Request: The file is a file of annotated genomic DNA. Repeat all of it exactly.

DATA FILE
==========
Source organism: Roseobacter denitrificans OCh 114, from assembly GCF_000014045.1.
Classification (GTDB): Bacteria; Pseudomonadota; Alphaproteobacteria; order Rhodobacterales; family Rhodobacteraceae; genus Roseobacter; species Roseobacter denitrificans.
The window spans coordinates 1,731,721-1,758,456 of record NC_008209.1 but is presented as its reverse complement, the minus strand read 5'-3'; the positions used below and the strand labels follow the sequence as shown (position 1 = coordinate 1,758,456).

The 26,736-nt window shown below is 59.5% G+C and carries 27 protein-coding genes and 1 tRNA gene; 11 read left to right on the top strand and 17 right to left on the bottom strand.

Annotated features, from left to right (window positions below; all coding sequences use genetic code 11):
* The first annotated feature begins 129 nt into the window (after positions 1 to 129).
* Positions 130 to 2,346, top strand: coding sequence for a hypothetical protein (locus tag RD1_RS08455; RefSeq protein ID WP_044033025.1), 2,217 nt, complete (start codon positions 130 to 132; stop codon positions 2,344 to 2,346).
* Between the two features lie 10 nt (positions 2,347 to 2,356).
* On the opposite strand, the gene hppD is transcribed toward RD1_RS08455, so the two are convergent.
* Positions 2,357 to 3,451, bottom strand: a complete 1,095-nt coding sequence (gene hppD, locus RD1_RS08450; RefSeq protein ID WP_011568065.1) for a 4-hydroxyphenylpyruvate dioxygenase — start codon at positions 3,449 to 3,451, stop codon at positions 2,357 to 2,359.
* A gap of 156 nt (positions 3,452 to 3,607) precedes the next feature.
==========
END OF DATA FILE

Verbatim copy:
Source organism: Roseobacter denitrificans OCh 114, from assembly GCF_000014045.1.
Classification (GTDB): Bacteria; Pseudomonadota; Alphaproteobacteria; order Rhodobacterales; family Rhodobacteraceae; genus Roseobacter; species Roseobacter denitrificans.
The window spans coordinates 1,731,721-1,758,456 of record NC_008209.1 but is presented as its reverse complement, the minus strand read 5'-3'; the positions used below and the strand labels follow the sequence as shown (position 1 = coordinate 1,758,456).

The 26,736-nt window shown below is 59.5% G+C and carries 27 protein-coding genes and 1 tRNA gene; 11 read left to right on the top strand and 17 right to left on the bottom strand.

Annotated features, from left to right (window positions below; all coding sequences use genetic code 11):
* The first annotated feature begins 129 nt into the window (after positions 1 to 129).
* Positions 130 to 2,346, top strand: coding sequence for a hypothetical protein (locus tag RD1_RS08455; RefSeq protein ID WP_044033025.1), 2,217 nt, complete (start codon positions 130 to 132; stop codon positions 2,344 to 2,346).
* Between the two features lie 10 nt (positions 2,347 to 2,356).
* On the opposite strand, the gene hppD is transcribed toward RD1_RS08455, so the two are convergent.
* Positions 2,357 to 3,451, bottom strand: a complete 1,095-nt coding sequence (gene hppD, locus RD1_RS08450; RefSeq protein ID WP_011568065.1) for a 4-hydroxyphenylpyruvate dioxygenase — start codon at positions 3,449 to 3,451, stop codon at positions 2,357 to 2,359.
* A gap of 156 nt (positions 3,452 to 3,607) precedes the next feature.